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Friday, March 18, 2016

Another seal gets returned to the wild

One Lucky Harbor Seal Released by Mystic Aquarium’s Animal Rescue Team

After six months of specialized care from Mystic Aquarium’s Animal Rescue Team, Pumpkin, a female harbor seal approximately 10 months old, was released on St. Patrick’s Day morning at Blue Shutters Beach in Charlestown. 

Rescued from Ipswich, Mass. on September 15, 2015 by the Seacoast Science Center, Pumpkin weighed only 33 lbs. when she arrived at Mystic Aquarium’s Animal Rescue Clinic. Suffering from poor body condition and several facial wounds, she received extended treatment.

Weighing in at more than 72 lbs., Pumpkin’s return to the ocean was celebrated with beautiful weather and the cheerful spirit of St. Patrick’s Day.

This St. Patrick’s Day celebration shines a light on “going green” in a whole new way. 

Whether it’s safeguarding the natural populations of marine mammals through the Animal Rescue Program, providing conservation-minded programming that allows community participation or simply cleaning up local beaches, Mystic Aquarium celebrates the green lifestyle in everything they do in an effort to protect and care for our ocean planet.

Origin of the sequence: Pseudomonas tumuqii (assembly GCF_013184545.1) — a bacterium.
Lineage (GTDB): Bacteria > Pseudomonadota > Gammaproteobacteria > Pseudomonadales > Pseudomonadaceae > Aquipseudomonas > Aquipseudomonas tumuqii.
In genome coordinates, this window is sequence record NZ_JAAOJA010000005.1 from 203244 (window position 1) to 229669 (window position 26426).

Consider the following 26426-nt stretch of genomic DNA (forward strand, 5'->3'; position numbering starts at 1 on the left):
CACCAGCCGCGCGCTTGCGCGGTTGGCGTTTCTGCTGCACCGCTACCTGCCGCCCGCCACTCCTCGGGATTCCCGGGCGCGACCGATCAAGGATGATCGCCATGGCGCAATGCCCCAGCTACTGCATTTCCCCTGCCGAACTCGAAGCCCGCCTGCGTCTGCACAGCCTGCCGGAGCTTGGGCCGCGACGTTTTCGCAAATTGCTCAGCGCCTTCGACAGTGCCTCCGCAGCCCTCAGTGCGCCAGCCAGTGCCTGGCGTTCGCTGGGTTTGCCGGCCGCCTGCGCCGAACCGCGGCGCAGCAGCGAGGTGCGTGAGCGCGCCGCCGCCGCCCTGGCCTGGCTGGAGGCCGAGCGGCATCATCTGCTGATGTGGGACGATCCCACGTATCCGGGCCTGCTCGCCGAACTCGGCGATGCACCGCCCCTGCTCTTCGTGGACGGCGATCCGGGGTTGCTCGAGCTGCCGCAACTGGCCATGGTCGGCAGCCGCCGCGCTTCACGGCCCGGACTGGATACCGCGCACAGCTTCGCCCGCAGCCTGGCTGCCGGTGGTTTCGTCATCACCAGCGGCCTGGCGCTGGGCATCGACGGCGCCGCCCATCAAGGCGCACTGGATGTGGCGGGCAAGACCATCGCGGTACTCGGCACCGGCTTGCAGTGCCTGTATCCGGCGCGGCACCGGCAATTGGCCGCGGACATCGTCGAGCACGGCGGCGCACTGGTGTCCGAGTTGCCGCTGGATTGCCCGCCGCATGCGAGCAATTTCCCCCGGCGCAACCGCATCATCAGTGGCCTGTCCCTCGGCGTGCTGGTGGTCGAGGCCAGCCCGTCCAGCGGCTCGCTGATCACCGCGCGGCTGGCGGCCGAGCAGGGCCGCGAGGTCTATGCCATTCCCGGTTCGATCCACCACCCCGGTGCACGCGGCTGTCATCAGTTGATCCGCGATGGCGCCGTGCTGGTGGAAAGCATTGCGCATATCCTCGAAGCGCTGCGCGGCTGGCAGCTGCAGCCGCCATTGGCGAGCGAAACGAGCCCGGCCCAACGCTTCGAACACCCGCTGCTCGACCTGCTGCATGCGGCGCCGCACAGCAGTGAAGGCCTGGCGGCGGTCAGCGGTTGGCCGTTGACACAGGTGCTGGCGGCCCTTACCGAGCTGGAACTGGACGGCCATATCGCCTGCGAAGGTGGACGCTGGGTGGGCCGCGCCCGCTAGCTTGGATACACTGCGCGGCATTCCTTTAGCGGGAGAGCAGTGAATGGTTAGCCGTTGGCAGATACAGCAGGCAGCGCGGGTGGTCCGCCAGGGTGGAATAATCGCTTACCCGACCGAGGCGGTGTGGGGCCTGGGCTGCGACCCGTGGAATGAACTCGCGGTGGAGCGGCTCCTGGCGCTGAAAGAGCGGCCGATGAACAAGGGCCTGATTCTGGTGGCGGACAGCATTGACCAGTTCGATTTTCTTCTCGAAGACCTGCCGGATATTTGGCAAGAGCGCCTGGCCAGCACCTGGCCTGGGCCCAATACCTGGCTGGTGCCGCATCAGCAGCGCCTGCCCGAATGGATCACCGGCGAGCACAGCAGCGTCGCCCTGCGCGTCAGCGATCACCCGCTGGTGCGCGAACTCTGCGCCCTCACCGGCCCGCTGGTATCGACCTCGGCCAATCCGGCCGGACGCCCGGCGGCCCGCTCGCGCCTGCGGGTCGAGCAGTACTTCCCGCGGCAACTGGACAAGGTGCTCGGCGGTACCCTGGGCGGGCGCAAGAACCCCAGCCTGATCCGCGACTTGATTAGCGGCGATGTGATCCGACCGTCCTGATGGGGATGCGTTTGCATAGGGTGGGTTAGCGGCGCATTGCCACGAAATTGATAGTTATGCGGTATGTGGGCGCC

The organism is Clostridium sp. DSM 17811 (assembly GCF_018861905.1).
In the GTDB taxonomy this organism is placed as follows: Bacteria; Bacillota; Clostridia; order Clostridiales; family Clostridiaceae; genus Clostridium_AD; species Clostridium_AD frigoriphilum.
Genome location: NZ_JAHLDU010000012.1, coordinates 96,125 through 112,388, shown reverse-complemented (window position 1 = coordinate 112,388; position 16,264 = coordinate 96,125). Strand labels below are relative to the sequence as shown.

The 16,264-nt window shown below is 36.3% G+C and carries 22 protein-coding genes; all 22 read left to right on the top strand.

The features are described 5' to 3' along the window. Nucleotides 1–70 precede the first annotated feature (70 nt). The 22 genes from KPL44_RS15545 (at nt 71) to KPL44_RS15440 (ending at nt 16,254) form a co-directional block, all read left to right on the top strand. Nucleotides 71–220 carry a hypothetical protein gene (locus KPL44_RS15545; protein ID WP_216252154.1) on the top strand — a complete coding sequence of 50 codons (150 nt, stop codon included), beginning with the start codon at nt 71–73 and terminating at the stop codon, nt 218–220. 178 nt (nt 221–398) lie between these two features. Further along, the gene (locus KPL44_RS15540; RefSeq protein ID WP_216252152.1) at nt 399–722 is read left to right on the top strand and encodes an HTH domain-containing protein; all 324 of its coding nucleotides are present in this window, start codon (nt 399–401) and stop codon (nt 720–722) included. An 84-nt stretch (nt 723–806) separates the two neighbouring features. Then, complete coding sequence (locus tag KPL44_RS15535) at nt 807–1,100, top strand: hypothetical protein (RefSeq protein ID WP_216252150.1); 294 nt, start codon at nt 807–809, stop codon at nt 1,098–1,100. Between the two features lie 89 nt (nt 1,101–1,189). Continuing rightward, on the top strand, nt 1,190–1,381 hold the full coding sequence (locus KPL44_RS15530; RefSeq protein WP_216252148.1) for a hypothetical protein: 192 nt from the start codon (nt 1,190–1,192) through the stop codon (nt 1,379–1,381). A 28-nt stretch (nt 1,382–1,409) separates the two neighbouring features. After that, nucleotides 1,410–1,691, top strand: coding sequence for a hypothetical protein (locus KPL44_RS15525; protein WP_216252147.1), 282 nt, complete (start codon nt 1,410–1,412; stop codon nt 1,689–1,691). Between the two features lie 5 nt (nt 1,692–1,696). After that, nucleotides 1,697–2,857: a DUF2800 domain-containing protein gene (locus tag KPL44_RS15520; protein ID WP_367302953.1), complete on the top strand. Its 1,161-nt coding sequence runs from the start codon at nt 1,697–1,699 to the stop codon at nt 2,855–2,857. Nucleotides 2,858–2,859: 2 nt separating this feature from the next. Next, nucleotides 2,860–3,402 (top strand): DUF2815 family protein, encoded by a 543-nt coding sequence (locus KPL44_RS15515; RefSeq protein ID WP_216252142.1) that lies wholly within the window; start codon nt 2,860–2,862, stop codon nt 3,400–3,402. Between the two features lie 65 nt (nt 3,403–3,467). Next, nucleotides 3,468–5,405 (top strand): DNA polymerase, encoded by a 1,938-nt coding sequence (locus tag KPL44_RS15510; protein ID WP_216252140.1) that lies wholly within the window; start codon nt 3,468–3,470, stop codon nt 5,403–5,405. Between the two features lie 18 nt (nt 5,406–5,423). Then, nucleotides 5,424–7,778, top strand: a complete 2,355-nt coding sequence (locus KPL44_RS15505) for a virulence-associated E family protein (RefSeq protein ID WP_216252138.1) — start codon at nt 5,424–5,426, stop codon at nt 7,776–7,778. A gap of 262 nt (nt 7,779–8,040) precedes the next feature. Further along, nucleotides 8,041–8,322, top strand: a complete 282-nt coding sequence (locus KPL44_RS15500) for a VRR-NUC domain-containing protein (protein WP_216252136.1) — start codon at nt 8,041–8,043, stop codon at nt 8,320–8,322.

Currently, Mystic Aquarium’s Animal Rescue team is caring for four different species of seals–including harbor, gray, harp and hooded seals- along with an endangered Kemp’s Ridley sea turtle.

 About Mystic Aquarium’s Animal Rescue Program

Mystic Aquarium’s Animal Rescue Program supports animals in need and educates the public about the marine environment and its inhabitants. The public is encouraged to call the aquarium’s 24-hour hotline at 860.572.5955 ext. 107 if they encounter a marine mammal or sea turtle in Conn., R.I. or Fishers Island, N.Y.  Mystic Aquarium is a founding member of the Northeast Region Stranding Network. 

This network in comprised of organizations along the eastern sea coast which have facilities and trained staff to care for sick and injured animals.  Marine Mammals are protected species, so only groups and facilities authorized by the National Marine Fisheries Service are permitted to handle these animals